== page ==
Tumble dryers are a godsend for households with lots of laundry, but they can also be an expensive burden if you neglect them – the most reliable way to make them use more electricity and, ultimately, break down.
To start, you need to get into the habit of cleaning it. Clothing detergents in combination with hard water can deposit a fine coating on the inside of a tumble dryer.
Wiping the dryer’s interior surfaces with a damp cloth will remove any residue, household appliance experts will tell you. This should also include seals on the inside of the dryer’s door.
Regularly check and clean the dryer’s lint filter to remove any dust and clothing particles. A blocked filter will reduce air circulation and extend the amount of time it takes to dry clothes, meaning more power consumption.
If you own a condenser dryer, you will need to remove and clean the heat exchanger several times a month. It might sound complicated, but it’s usually something you can handle on your own by following the instructions in the manual.
Typically, you can use a vacuum cleaner or brush to carefully remove any visible dust. The dryer’s base filter should also be cleaned several times a month as well.
If you want to reduce the amount you’re spending on tumble drying your clothes, then it pays to take a look at what spin cycle setting you’re cleaning them.
Set your wet clothes to spin at 1,400 revolutions per minute instead of 800 and you’ll reduce the amount of power your dryer needs to burn up by around 30%, according to Germany’s Household Appliances initiative.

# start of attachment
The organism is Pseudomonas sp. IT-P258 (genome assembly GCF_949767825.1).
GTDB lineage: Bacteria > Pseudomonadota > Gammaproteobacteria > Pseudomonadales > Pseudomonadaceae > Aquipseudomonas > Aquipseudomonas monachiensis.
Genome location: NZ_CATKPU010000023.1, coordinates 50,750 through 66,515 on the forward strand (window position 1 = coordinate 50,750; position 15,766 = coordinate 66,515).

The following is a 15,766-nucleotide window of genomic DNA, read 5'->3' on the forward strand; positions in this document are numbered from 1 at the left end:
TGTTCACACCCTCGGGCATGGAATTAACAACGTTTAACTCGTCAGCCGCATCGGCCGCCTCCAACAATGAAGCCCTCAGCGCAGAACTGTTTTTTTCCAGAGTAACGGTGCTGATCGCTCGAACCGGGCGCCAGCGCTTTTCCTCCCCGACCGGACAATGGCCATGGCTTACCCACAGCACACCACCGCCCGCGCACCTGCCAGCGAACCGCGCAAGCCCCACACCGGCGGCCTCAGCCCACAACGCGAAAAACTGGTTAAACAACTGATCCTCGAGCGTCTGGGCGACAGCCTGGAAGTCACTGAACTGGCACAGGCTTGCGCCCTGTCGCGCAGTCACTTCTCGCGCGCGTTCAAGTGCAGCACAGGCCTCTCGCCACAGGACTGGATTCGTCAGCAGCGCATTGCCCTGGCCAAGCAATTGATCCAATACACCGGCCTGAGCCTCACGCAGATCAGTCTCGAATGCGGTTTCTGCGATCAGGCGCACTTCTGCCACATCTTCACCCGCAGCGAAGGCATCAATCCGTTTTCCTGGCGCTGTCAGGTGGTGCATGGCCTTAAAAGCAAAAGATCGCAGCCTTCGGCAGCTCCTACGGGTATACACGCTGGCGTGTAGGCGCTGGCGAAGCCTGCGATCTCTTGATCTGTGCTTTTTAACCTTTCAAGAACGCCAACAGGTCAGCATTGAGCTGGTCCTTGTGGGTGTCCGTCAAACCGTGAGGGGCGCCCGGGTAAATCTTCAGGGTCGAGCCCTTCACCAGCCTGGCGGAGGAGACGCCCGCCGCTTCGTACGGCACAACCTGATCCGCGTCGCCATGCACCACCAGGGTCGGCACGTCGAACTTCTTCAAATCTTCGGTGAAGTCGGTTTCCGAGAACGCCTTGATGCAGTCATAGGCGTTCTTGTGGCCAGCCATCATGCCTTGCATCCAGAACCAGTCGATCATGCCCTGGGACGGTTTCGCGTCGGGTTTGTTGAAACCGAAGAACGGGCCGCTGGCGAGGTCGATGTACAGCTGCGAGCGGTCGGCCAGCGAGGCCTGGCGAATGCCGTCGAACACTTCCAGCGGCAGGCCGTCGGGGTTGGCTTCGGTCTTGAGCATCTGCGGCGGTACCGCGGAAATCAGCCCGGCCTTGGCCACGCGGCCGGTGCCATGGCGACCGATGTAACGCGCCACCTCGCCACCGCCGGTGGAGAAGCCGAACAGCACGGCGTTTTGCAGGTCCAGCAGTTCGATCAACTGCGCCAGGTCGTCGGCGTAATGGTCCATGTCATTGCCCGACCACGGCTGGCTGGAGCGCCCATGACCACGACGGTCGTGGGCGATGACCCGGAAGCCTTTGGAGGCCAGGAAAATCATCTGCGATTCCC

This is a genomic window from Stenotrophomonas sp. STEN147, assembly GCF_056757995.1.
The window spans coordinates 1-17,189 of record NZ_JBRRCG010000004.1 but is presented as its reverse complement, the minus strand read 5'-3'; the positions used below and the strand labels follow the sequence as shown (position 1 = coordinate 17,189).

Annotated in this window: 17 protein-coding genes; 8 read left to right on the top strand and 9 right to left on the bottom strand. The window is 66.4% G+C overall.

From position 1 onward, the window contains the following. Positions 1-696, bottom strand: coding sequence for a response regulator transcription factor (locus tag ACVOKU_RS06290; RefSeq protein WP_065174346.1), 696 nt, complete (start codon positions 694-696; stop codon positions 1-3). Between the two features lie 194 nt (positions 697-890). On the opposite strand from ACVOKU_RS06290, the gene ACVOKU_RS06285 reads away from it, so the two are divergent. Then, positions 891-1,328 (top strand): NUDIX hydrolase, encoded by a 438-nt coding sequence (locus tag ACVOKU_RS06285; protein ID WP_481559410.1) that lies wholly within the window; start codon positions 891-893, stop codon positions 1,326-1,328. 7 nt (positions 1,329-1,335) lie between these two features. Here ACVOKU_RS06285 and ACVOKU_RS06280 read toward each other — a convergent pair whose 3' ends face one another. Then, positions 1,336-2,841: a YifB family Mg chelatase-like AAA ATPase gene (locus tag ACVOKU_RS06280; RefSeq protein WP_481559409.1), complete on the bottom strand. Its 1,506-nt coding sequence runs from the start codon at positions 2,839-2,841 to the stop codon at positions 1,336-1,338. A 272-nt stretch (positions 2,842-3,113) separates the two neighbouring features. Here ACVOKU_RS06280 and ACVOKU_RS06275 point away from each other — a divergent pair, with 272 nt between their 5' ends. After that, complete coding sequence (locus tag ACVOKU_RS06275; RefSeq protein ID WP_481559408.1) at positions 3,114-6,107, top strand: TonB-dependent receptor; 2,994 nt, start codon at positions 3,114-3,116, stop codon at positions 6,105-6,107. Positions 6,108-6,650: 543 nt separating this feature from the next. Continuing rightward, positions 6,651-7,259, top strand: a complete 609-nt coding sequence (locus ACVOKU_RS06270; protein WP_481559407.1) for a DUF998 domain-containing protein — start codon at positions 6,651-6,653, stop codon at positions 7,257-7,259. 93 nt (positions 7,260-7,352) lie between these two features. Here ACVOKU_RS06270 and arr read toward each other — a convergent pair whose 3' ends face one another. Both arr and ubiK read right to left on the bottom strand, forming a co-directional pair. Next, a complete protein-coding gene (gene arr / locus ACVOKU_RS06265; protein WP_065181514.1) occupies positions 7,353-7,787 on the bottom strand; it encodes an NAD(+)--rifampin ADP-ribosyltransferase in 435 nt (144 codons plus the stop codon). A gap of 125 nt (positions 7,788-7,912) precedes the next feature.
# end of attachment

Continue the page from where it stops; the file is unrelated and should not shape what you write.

This is because clothes have less residual moisture on them when they come out of a faster spin cycle.
You can save more energy costs by cleaning out the dryer’s filter after each cycle. Otherwise, a clogged air filter will lead to a longer drying time by reducing the air circulation.
However, if you have a new dryer, you probably won’t need to clean out the filter quite so often, and manufacturers say it’s enough to check it after every 20 cycles or so.
If you’re investing in a new dryer, buying one together with the washer is often a good deal.
However, technology has changed in the last 15 years, so you may not want to want to buy an old secondhand model. An old exhaust air dryer sometimes consumes five times as much energy as newer models.
Cold weather outside shouldn’t be your only reason to use a tumble dryer, and taking damp clothes out of the washing machine and hanging them outside to dry in the middle of cold days actually works, illogical though it may sound.
You do need dry air so that your clothes will dry, say the laundry experts from the Germany’s Forum Waschen organisation, a consumer awareness campaign specialising in washing tips. – dpa
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